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The GNU Awk User's Guide

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2.1.6 Shell-Quoting Issues

For short to medium length awk programs, it is most convenient to enter the program on the awk command line. This is best done by enclosing the entire program in single quotes. This is true whether you are entering the program interactively at the shell prompt, or writing it as part of a larger shell script:

awk 'program text' input-file1 input-file2 ...

Once you are working with the shell, it is helpful to have a basic knowledge of shell quoting rules. The following rules apply only to POSIX-compliant, Bourne-style shells (such as bash, the GNU Bourne-Again Shell). If you use csh, you're on your own.

Mixing single and double quotes is difficult. You have to resort to shell quoting tricks, like this:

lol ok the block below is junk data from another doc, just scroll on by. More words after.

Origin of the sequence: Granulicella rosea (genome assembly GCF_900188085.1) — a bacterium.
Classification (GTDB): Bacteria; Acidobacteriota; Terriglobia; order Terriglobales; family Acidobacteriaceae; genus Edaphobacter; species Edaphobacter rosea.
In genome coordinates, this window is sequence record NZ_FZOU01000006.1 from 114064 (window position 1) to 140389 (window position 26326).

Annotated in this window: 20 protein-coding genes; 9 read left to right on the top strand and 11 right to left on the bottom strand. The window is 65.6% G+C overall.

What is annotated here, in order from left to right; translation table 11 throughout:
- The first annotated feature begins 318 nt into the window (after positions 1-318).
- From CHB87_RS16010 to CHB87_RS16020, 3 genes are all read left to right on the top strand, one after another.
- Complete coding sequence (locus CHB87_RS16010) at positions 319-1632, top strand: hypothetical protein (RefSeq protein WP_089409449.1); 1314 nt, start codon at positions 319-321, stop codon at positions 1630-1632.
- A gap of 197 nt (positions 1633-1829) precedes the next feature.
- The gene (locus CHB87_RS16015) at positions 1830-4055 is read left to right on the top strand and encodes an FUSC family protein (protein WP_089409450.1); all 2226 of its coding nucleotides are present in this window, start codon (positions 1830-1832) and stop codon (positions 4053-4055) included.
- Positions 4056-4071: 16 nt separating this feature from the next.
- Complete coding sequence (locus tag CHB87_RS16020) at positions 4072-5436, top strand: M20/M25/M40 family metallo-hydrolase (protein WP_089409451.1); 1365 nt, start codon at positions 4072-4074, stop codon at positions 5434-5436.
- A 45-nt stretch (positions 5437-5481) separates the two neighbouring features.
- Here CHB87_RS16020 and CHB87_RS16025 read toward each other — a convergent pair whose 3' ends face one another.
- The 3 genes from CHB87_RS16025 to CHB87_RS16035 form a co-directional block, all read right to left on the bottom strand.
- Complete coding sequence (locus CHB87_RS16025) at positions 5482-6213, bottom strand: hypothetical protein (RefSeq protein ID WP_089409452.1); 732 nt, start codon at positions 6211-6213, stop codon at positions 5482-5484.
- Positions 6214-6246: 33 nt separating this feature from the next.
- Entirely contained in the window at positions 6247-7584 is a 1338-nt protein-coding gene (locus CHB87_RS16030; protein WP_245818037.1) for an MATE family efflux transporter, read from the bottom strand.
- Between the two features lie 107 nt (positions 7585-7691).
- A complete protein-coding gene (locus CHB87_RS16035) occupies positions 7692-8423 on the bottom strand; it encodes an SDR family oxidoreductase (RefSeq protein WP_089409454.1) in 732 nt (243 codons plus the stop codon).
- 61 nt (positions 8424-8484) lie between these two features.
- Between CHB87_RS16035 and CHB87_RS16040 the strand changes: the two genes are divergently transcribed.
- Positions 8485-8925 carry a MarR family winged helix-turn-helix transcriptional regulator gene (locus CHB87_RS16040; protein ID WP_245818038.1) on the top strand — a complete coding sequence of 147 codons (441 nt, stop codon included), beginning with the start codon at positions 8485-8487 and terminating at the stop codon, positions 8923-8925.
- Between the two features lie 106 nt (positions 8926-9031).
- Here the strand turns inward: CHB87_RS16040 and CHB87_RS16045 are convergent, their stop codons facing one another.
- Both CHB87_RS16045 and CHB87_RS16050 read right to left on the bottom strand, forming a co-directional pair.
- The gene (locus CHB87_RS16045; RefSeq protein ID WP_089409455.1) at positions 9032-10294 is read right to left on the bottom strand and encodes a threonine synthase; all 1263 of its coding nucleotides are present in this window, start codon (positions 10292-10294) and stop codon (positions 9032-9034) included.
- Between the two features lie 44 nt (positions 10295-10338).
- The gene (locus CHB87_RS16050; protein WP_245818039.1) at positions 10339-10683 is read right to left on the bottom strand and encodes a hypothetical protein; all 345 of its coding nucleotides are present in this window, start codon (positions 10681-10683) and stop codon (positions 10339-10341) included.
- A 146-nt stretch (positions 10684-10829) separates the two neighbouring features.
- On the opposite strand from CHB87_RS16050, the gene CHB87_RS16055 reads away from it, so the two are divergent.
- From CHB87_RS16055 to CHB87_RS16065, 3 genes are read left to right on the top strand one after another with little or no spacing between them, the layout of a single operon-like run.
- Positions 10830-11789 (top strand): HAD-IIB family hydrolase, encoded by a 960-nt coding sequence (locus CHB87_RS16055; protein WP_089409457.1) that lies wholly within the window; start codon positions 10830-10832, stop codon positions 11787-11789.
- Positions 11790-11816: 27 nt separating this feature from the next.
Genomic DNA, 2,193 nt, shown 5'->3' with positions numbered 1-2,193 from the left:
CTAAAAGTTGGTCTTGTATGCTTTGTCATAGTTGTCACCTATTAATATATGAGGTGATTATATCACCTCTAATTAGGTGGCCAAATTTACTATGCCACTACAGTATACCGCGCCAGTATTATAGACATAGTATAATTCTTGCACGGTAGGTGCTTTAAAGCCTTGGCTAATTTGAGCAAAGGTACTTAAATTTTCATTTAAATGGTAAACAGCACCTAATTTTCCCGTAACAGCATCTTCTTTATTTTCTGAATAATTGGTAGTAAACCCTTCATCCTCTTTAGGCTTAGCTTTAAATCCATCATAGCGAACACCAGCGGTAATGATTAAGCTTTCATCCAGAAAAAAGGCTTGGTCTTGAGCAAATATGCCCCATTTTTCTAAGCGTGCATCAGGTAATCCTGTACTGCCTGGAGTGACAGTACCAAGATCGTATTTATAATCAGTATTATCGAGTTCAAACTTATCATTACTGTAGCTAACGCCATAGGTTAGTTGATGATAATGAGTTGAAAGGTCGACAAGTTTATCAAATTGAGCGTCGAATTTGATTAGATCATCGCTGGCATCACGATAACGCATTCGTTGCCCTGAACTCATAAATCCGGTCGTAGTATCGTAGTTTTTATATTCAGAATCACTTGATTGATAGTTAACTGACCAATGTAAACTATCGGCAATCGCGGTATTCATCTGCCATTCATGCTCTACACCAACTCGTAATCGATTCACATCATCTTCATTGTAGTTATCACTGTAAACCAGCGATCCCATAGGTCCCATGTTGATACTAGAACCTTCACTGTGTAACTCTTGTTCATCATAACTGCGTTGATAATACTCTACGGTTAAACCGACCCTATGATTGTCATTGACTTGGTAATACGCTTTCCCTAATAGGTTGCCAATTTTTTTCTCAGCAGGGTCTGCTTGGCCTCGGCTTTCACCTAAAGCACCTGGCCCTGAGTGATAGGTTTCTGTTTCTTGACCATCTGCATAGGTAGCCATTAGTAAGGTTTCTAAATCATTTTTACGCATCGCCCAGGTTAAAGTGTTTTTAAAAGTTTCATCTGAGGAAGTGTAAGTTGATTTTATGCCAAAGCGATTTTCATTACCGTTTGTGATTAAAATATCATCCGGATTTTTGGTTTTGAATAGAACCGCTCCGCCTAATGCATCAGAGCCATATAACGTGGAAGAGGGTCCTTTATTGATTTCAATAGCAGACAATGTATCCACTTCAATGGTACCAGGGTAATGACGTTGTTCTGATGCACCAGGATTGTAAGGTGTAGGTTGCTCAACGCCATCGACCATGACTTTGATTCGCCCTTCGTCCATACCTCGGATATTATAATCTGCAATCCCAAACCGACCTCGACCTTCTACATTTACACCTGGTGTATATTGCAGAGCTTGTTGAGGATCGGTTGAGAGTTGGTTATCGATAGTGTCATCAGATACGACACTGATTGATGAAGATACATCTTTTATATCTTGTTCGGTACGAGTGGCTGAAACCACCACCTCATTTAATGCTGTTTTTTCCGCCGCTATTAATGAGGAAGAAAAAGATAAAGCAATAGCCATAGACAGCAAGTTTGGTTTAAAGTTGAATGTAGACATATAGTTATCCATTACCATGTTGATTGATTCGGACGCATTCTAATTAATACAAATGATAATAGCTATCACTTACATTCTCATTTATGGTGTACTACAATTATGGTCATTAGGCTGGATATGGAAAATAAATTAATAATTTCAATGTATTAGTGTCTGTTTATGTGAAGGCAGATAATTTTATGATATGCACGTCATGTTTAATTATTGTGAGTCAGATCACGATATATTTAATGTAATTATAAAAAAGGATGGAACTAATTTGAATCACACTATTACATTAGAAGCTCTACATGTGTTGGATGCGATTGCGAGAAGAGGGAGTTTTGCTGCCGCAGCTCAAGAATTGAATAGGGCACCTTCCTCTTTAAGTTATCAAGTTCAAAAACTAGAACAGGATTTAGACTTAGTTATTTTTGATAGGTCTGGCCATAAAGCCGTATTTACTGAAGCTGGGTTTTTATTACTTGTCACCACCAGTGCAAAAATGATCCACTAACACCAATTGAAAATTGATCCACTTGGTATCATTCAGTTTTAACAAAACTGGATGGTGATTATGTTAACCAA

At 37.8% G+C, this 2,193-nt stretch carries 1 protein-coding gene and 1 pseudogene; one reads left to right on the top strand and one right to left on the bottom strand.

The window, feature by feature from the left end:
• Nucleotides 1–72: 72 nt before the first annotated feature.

$ awk 'BEGIN { print "Here is a single quote <'"'"'>" }'
-| Here is a single quote <'>

This program consists of three concatenated quoted strings. The first and the third are single-quoted, the second is double-quoted.

This can be "simplified" to:

$ awk 'BEGIN { print "Here is a single quote <'\''>" }'
-| Here is a single quote <'>

Judge for yourself which of these two is the more readable.

Another option is to use double quotes, escaping the embedded, awk-level double quotes:

$ awk "BEGIN { print \"Here is a single quote <'>\" }"
-| Here is a single quote <'>

This option is also painful, because double quotes, backslashes, and dollar signs are very common in awk programs.

If you really need both single and double quotes in your awk program, it is probably best to move it into a separate file, where the shell won't be part of the picture, and you can say what you mean.

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